Will Wal-Mart and Its Customers Pay More?

Discussion
Jun 21, 2005
George Anderson

By George Anderson

The cost of energy and other raw material costs has continued to go up but consumers, for the most part, have been immune to inflationary pressures as both manufacturers and
retailers have held the line on prices.

Now, however, consumer product manufacturers are looking to raise prices on some goods but the question is, will retailers agree to pay more?

Scott Krugman, spokesperson for the National Retail Federation, told Bloomberg News, “The very last thing they want to do is to increase prices for the consumers.”

Barry Bosworth, a senior economist at the Brookings Institution, said, “Over the past few years, the pricing power in the marketplace has shifted away from the manufacturer to
the distributor-retailer like Wal-Mart. These chains are so big, they have the upper hand in setting prices. If products don’t sell, they eliminate them from the shelves.”

Wal-Mart’s Karen Burk said, “When suppliers bring price increases to us, we don’t just accept it. We ask them to show us that raw materials costs have actually gone up and that’s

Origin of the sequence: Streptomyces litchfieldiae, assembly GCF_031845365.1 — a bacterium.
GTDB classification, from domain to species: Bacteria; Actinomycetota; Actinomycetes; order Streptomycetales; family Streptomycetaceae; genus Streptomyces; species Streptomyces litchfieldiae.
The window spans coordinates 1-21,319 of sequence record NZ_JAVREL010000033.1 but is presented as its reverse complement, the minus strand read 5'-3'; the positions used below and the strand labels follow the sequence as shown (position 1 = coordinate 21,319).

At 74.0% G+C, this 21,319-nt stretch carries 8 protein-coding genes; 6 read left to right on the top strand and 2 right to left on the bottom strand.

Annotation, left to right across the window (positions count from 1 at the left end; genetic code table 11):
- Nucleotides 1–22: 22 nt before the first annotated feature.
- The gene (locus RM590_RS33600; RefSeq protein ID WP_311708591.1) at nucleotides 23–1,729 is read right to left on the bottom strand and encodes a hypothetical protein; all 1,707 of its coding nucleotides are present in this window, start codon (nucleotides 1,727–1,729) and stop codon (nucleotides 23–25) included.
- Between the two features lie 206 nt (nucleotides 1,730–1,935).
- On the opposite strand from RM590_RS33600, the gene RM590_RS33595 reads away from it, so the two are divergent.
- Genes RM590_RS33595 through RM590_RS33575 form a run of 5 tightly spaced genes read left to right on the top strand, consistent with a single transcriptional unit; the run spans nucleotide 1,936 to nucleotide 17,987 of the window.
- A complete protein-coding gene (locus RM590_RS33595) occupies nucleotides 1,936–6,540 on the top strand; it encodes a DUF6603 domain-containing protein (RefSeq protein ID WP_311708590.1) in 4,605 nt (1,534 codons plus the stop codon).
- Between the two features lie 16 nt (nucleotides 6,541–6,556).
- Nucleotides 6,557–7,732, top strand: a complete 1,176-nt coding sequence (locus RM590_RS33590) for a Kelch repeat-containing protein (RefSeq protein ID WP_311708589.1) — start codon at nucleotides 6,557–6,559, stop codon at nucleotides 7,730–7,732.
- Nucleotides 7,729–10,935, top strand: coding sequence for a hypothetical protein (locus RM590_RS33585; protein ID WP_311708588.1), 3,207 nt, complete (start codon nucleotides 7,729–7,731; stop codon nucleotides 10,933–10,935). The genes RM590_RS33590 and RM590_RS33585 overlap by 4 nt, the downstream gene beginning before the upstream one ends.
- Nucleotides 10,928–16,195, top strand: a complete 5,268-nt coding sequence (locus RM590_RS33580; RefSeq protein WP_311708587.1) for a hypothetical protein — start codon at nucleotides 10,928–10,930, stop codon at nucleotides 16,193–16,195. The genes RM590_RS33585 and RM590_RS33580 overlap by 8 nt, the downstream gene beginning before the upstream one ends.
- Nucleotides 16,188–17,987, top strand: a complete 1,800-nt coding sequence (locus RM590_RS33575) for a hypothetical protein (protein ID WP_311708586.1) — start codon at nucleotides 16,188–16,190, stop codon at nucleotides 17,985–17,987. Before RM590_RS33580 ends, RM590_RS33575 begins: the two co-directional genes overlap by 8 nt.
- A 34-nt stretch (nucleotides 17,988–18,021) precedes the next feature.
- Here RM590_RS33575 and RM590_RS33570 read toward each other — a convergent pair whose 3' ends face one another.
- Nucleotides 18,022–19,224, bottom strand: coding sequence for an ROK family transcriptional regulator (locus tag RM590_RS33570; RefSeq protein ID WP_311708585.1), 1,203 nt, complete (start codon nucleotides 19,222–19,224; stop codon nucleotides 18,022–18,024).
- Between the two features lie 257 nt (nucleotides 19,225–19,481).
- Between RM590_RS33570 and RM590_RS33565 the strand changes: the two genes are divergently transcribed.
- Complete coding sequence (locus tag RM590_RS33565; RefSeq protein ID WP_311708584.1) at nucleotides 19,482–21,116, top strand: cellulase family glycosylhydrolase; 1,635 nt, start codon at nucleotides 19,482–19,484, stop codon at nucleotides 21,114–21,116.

the reason for the increase.’

Even then, said Ms. Burk, “if suppliers’ costs are going up, it doesn’t necessarily mean it’ll be reflected in our stores. If there’s any way we can not pass the price increase
on, we try not to.”

Moderator’s Comment: Will large retailers such as Wal-Mart accept the higher prices suppliers want to charge for goods? How would you describe the current
state of trade relations relative to pricing and other issues?

George Anderson – Moderator

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7 Comments on "Will Wal-Mart and Its Customers Pay More?"


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Bob Bridwell
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Bob Bridwell
15 years 8 months ago

We have seen lots of “stealth” price increase already. These are of the variety of 32 oz to 30 to 28 now 25 oz packages. So you get a 15-20% increase but the retail remains the same.